Still wondering if the days of big-block V8s and muscle car bulk are over? Toyota says yes––emphatically and unequivocally––and the proof is stealthily lying in wait, poised to pounce, at your closest Toyota GR Corolla dealership. The Japanese automaker just pounded the final nail in the coffin of Detroit’s dominance over gritty street racers, then dropped the mic before hitting send on a press release announcing the all-new three-cylinder 2023 GR Corolla.
Three cylinders? It’s automotive blasphemy, say the old guard lovers of beefed-up muscle cars, with their 4-on-the-floor, 4-barrel-Edelbrock-carburetor excess. These days, eye-watering speed, agility, and performance come by way of ultra-efficient featherweight engines and turbochargers that pass the EPA’s increasingly stringent emissions standards without leaving drivers longing for more. A three-cylinder turbocharged Toyota-designed motor is all you need for track dominance.
The 2023 GR Corolla is the brainchild of Toyota’s performance division, Gazoo Racing (get it? GR), and a product of Toyota CEO Akio Toyoda’s unyielding standards. The goal: design a (barely) street-legal hot hatch capable of drifting like a ballerina and tearing up the track with equal fervor. Goal achieved. Here’s the tea on Toyota’s modern street racer, how it went from concept to reality, and when you can expect to see it at Toyota dealerships.
The Boss Man Said So: How Akio Toyoda Channeled His Inner Frankenstein
Current Toyota CEO Akio Toyoda isn’t your stereotypical pedigreed white-collar executive with a law degree and an MBA. Though he is pedigreed––his grandpa founded Toyota––and he does hold a law degree and an MBA, he’s also an accomplished race car driver. His passion for racing led to the birth of the GR Corolla’s predecessor, the GR Yaris, for which Akio Toyoda served as a test driver. It’s not often to find a CEO and a race car driver in one man, but Akio Toyoda is that person.
Though the GR Yaris never made it to American dealerships, Akio Toyoda’s next baby, the GR Corolla, is headed this way. It’s just taken a bit longer than expected because, after taking a test drive of the final GR Corolla prototype, Akio Toyota demanded that chief engineer Naoyuki Sakamoto go back and try again. This, Toyoda’s team reports, is classic Akio. His relentless pursuit of perfection is the gift that keeps on giving for future GR Corolla owners.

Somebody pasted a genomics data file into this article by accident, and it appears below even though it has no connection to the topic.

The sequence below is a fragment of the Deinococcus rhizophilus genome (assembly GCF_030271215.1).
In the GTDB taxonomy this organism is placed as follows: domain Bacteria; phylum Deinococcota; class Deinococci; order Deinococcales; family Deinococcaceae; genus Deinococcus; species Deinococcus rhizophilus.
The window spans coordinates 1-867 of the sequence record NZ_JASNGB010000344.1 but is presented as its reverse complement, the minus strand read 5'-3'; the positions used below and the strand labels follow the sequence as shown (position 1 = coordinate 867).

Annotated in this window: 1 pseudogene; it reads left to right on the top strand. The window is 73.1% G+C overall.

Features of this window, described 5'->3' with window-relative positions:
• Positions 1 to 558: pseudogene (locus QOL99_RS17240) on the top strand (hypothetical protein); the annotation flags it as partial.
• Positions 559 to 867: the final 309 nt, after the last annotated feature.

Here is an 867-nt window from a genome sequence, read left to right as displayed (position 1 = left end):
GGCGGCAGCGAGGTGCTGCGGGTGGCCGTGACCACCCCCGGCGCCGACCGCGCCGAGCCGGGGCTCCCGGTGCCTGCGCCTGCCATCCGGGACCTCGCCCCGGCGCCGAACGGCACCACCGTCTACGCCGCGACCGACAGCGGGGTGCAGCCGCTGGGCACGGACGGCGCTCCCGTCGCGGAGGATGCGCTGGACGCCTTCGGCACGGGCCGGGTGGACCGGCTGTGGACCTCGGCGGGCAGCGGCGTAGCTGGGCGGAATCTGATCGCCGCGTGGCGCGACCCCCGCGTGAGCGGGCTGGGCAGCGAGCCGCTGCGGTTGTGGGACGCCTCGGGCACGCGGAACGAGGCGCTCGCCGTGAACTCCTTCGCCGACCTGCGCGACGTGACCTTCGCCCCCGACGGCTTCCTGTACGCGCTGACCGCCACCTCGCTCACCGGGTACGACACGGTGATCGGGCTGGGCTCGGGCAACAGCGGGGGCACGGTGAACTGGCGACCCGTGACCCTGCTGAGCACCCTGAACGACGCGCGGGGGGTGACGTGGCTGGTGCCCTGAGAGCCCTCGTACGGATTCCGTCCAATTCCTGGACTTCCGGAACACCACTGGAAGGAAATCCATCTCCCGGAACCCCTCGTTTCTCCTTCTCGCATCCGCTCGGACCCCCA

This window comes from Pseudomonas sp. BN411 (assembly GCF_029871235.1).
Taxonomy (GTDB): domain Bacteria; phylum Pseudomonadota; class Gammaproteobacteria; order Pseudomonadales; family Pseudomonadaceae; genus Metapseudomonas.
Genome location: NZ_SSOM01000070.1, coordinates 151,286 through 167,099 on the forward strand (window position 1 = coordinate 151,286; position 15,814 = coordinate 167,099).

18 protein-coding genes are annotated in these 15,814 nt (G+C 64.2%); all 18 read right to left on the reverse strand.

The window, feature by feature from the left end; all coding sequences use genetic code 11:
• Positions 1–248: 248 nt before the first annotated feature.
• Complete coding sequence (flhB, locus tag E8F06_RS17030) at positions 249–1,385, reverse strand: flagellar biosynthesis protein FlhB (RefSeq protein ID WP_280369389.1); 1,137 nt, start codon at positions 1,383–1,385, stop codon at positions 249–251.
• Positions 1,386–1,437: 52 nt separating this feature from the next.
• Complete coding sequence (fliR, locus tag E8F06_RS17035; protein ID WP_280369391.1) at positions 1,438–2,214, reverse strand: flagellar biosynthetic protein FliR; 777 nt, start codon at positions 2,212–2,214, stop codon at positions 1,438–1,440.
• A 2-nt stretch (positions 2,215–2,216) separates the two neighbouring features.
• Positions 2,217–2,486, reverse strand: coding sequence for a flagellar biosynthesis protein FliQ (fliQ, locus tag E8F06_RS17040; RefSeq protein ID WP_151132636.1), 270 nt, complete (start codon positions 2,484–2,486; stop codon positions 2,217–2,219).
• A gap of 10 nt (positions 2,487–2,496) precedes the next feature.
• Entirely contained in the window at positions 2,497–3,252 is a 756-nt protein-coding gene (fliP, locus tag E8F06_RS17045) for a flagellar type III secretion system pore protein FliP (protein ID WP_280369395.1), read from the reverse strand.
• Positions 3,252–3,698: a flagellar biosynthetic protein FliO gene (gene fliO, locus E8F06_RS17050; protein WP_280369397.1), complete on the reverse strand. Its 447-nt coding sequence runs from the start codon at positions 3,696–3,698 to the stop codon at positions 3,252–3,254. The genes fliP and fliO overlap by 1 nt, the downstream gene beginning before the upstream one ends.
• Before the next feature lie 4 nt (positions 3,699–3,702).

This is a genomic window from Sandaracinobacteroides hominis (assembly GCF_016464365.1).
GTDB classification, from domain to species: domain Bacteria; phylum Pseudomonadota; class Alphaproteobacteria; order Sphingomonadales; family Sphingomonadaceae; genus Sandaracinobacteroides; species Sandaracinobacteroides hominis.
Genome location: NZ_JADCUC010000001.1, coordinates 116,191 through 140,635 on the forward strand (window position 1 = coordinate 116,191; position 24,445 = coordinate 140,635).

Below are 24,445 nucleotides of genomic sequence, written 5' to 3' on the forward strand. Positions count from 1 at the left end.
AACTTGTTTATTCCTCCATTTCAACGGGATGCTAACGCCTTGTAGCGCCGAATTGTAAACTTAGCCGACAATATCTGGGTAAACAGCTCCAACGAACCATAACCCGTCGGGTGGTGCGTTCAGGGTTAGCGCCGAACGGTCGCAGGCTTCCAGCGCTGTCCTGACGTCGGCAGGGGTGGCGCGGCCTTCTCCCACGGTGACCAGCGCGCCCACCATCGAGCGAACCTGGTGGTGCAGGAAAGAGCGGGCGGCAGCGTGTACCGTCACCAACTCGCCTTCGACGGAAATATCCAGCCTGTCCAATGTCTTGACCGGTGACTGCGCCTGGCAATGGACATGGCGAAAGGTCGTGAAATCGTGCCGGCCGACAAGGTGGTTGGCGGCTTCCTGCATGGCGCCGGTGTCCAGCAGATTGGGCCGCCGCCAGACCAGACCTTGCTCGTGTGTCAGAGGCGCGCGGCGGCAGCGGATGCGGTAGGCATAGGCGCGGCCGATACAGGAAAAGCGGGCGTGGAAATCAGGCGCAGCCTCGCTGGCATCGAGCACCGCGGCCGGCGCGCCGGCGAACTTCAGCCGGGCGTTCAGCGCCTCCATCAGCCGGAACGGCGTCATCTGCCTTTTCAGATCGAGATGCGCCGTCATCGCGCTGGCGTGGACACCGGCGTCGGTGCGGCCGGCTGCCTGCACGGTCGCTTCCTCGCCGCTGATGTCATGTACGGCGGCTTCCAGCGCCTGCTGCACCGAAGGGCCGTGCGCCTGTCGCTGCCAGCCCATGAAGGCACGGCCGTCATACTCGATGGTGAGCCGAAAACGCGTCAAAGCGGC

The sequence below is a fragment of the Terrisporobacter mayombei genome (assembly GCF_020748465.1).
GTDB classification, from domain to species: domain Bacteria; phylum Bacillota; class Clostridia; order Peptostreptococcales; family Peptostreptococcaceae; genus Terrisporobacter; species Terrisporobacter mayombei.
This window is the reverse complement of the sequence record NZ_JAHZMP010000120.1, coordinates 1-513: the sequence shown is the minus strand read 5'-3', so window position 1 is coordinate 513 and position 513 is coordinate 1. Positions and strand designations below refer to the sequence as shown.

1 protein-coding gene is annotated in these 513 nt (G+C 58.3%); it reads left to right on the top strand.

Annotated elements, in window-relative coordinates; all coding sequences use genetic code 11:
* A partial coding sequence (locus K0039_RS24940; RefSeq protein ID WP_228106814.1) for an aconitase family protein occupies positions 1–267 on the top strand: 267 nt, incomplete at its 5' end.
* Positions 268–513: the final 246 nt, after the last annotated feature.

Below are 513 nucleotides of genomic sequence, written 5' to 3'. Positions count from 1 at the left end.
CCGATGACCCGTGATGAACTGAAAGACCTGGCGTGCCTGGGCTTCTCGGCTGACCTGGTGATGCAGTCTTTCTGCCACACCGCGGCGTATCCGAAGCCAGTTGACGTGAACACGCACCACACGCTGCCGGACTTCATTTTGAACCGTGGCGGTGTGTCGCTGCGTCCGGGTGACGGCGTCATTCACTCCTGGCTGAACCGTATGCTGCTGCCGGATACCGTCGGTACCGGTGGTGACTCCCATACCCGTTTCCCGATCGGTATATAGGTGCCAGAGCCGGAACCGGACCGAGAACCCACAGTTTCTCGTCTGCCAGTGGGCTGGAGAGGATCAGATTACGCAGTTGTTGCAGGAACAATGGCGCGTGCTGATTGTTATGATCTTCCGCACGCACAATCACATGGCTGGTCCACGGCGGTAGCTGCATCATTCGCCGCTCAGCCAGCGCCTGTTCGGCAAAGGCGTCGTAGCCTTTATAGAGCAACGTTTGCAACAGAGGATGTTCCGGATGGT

Toyoda assumed the top role at Toyota in 2009 while continuing to pursue his double life as a race car driver. On the track, he operates under the pseudonym “Morizo” and has competed in several high-profile races, including the grueling Nurburgring 24 Hours. Toyoda earned style points at the GR Yaris’ launch event, emerging from the driver’s seat of the test car as it drifted to a stop amidst a throng of automotive journalists who had just witnessed the car ripping it up, doing donuts, and shredding rubber around the track. Not your typical CEO.
The GR Corolla is a Master Class in Efficient Output
Who knew a three-cylinder engine would one day outperform Detroit’s meatiest big-block V8? Toyota has done it with the GR Corolla’s 1.6-liter turbocharged marvel. It kicks out 300 ponies and 273 lb-ft of torque, pairing nicely with the GR Corolla’s standard GR-Four all-wheel drive system to deliver precise cornering and plenty of traction. Yet, thanks to a manually-adjustable drivetrain, the presence of an AWD system doesn’t preclude a little drifting.
The engine is tuned to tap into peak torque at 3,000-5,500 RPM, giving drivers a thrill on tight turns and during acceleration in low gears. The six-speed manual transmission––the only option on the 2023 GR Corolla––gives drivers full control, as does the all-wheel drive system’s selectable power distribution feature. Choose 60/40, 50/50, or 30/70 front/rear torque split to enhance efficiency, optimize traction, or perform drifting maneuvers, respectively.